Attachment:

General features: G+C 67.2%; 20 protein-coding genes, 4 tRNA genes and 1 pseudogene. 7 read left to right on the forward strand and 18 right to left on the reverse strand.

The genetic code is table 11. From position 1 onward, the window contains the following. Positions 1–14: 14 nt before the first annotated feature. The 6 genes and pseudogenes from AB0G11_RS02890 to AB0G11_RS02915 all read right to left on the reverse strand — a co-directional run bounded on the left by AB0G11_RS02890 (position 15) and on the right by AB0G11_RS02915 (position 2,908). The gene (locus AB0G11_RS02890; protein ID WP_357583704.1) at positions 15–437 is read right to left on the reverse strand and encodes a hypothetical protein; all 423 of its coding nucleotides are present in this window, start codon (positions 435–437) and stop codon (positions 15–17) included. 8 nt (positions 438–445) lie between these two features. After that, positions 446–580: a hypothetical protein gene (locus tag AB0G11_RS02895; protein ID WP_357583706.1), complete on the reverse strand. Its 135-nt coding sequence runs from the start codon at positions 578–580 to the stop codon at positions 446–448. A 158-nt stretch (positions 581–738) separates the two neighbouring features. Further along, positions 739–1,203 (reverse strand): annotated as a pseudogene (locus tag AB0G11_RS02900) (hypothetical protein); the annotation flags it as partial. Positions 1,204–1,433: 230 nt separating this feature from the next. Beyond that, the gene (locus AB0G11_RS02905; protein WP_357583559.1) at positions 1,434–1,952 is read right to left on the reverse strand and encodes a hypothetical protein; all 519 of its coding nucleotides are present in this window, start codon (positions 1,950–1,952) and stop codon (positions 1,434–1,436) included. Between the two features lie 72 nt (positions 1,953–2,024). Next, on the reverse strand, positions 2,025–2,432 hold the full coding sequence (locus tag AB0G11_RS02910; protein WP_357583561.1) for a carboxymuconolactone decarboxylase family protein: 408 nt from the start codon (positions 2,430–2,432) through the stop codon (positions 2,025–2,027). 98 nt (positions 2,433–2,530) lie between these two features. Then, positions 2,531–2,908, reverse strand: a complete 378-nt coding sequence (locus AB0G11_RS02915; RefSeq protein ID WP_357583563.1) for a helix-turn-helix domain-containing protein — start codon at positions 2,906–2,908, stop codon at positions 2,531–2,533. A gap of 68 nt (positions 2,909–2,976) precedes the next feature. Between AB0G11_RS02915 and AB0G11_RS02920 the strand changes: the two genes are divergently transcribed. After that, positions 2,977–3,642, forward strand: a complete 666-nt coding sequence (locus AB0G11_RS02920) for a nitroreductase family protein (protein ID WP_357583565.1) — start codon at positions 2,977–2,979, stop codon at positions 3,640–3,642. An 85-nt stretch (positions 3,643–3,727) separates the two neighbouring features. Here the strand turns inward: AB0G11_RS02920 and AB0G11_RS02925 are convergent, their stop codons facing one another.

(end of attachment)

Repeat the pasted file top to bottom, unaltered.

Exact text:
General features: G+C 67.2%; 20 protein-coding genes, 4 tRNA genes and 1 pseudogene. 7 read left to right on the forward strand and 18 right to left on the reverse strand.

The genetic code is table 11. From position 1 onward, the window contains the following. Positions 1–14: 14 nt before the first annotated feature. The 6 genes and pseudogenes from AB0G11_RS02890 to AB0G11_RS02915 all read right to left on the reverse strand — a co-directional run bounded on the left by AB0G11_RS02890 (position 15) and on the right by AB0G11_RS02915 (position 2,908). The gene (locus AB0G11_RS02890; protein ID WP_357583704.1) at positions 15–437 is read right to left on the reverse strand and encodes a hypothetical protein; all 423 of its coding nucleotides are present in this window, start codon (positions 435–437) and stop codon (positions 15–17) included. 8 nt (positions 438–445) lie between these two features. After that, positions 446–580: a hypothetical protein gene (locus tag AB0G11_RS02895; protein ID WP_357583706.1), complete on the reverse strand. Its 135-nt coding sequence runs from the start codon at positions 578–580 to the stop codon at positions 446–448. A 158-nt stretch (positions 581–738) separates the two neighbouring features. Further along, positions 739–1,203 (reverse strand): annotated as a pseudogene (locus tag AB0G11_RS02900) (hypothetical protein); the annotation flags it as partial. Positions 1,204–1,433: 230 nt separating this feature from the next. Beyond that, the gene (locus AB0G11_RS02905; protein WP_357583559.1) at positions 1,434–1,952 is read right to left on the reverse strand and encodes a hypothetical protein; all 519 of its coding nucleotides are present in this window, start codon (positions 1,950–1,952) and stop codon (positions 1,434–1,436) included. Between the two features lie 72 nt (positions 1,953–2,024). Next, on the reverse strand, positions 2,025–2,432 hold the full coding sequence (locus tag AB0G11_RS02910; protein WP_357583561.1) for a carboxymuconolactone decarboxylase family protein: 408 nt from the start codon (positions 2,430–2,432) through the stop codon (positions 2,025–2,027). 98 nt (positions 2,433–2,530) lie between these two features. Then, positions 2,531–2,908, reverse strand: a complete 378-nt coding sequence (locus AB0G11_RS02915; RefSeq protein ID WP_357583563.1) for a helix-turn-helix domain-containing protein — start codon at positions 2,906–2,908, stop codon at positions 2,531–2,533. A gap of 68 nt (positions 2,909–2,976) precedes the next feature. Between AB0G11_RS02915 and AB0G11_RS02920 the strand changes: the two genes are divergently transcribed. After that, positions 2,977–3,642, forward strand: a complete 666-nt coding sequence (locus AB0G11_RS02920) for a nitroreductase family protein (protein ID WP_357583565.1) — start codon at positions 2,977–2,979, stop codon at positions 3,640–3,642. An 85-nt stretch (positions 3,643–3,727) separates the two neighbouring features. Here the strand turns inward: AB0G11_RS02920 and AB0G11_RS02925 are convergent, their stop codons facing one another.